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Prescriptive agricultural policy for developing countries: Back to basics

Agricultural policy in developing countries has been an ongoing concern since the end of WWII and the dismantling of colonial European empires. Over that period of time, the models that were used to guide agricultural development have changed several times.

Early on, the policies included the use of international commodity agreements to manage overproduction and protect the prices received by farmers, the establishment of tariff barriers to protect local producers, the development of extension programs to aid farmers, the provision of subsidized inputs, and the establishment of marketing boards for major export crops. Government-sponsored, cooperative-like structures were put into place to house trained personnel who delivered production information and input-purchasing and product-marketing services.

By the 1970s the emphasis had turned toward the problem of chronic hunger and low yields in developing countries when compared to developed countries. Building on the work that began much earlier, the green revolution took off as farmers in developing countries were introduced to the fruits of agricultural research, the use of commercial inputs, and the first steps toward the mechanization of what had been animal-powered agricultural systems.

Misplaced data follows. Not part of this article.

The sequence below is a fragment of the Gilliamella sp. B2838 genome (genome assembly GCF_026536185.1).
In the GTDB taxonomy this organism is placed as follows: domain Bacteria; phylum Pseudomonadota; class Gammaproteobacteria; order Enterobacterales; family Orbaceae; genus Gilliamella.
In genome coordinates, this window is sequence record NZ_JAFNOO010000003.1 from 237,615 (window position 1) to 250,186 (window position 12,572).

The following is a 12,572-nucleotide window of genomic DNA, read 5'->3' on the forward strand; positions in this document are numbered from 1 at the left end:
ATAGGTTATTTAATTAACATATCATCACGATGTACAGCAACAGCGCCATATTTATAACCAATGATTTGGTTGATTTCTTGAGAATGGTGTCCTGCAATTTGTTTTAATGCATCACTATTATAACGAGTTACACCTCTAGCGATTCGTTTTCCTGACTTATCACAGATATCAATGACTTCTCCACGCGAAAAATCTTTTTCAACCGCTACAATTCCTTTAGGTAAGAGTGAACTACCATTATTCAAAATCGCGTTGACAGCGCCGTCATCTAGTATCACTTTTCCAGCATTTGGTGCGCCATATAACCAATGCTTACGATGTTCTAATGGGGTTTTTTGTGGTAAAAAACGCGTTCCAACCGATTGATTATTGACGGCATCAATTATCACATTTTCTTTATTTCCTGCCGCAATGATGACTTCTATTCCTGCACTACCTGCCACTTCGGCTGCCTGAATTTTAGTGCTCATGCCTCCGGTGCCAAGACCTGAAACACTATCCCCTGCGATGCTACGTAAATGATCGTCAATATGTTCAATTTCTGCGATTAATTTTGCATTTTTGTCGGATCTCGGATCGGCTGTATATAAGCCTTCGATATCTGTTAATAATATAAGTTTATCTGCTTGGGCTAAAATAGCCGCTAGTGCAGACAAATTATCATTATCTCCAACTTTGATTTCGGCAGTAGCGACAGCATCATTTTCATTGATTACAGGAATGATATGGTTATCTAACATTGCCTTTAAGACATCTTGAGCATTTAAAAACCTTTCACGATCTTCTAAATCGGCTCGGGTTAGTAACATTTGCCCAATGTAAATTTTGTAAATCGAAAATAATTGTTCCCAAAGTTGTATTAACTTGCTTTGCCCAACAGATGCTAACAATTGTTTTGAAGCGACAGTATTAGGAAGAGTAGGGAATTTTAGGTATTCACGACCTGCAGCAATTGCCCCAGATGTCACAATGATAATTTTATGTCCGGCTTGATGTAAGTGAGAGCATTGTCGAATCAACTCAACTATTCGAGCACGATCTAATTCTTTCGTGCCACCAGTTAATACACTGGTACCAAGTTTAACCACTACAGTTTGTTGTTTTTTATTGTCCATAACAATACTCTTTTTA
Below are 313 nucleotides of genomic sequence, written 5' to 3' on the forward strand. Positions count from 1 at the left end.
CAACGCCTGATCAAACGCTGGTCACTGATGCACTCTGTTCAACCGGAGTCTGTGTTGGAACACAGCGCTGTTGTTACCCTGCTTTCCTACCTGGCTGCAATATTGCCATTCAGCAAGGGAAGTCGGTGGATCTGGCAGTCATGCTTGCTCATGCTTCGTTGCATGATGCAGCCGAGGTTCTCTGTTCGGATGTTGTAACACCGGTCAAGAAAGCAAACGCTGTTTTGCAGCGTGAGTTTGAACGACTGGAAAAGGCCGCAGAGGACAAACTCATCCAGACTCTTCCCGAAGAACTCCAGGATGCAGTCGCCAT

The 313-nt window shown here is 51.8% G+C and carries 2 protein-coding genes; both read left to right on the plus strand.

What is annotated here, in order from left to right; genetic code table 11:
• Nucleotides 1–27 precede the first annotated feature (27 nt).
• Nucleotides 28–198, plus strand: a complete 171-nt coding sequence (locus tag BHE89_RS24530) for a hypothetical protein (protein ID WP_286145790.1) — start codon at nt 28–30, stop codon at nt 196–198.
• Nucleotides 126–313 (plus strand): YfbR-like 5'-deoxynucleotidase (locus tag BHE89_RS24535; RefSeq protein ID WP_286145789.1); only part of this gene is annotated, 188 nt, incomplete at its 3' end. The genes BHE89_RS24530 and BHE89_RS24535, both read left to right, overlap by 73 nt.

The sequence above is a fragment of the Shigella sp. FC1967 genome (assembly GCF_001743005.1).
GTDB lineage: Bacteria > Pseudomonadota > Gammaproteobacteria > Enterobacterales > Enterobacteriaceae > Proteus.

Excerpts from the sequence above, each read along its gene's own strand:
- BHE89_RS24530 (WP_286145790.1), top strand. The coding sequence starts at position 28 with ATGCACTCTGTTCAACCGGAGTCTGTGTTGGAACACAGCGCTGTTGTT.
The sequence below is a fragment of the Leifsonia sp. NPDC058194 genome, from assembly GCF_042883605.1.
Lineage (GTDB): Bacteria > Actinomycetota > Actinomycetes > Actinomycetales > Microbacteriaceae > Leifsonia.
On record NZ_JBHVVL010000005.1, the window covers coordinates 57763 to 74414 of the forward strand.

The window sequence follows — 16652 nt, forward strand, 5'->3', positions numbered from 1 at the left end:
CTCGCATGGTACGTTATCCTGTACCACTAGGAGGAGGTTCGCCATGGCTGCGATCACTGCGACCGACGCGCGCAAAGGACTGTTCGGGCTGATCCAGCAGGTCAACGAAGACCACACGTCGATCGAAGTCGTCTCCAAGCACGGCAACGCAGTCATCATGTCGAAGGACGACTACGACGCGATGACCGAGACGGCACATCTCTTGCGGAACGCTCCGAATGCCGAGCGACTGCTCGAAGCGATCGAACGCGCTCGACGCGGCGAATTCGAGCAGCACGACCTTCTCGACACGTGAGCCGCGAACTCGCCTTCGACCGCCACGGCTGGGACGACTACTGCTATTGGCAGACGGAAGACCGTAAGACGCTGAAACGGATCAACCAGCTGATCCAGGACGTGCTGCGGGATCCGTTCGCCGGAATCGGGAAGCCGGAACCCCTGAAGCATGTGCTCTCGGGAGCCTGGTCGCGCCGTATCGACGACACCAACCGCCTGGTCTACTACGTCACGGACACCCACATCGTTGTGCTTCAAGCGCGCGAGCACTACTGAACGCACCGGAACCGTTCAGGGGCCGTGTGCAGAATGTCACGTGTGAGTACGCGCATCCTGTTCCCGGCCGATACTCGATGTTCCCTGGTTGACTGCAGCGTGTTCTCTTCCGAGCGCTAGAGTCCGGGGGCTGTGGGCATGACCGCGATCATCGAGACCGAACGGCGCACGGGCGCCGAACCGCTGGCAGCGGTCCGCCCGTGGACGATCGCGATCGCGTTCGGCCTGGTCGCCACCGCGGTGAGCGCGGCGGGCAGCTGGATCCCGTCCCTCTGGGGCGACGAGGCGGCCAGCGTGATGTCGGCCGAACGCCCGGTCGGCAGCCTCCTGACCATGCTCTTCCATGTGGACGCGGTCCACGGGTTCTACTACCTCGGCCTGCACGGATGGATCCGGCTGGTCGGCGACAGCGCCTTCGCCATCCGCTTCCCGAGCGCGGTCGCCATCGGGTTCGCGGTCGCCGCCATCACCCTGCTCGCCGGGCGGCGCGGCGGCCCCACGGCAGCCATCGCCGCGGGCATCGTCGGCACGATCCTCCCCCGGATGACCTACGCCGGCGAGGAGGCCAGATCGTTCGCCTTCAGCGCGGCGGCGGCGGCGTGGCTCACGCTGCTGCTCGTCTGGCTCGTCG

The Agency for International Development, Peace Corp volunteers, and others helped countries build infrastructure, from roads to agricultural research facilities, and provided one-on-one advice to farmers and rural community leaders.

The 1970s also saw the availability of petrodollars and other expanded sources of funds that were used by the leadership of many countries to purchase foodstuffs for their population and fund various development projects. Eventually the debt level rose to the point where the repayment of those loans became a burden for many developing countries.

When these countries were unable to promptly repay their debts, they were forced into Structural Adjustment Programs (SAPs) as a condition for obtaining lower interest rates and further support from the World Bank and the International Monetary Fund. The basic policies of the SAPs included privatization of state enterprises, deregulation, and the reduction of trade barriers.

The government-sponsored, cooperative-like, agricultural-services structures were on the top of the SAP list for elimination.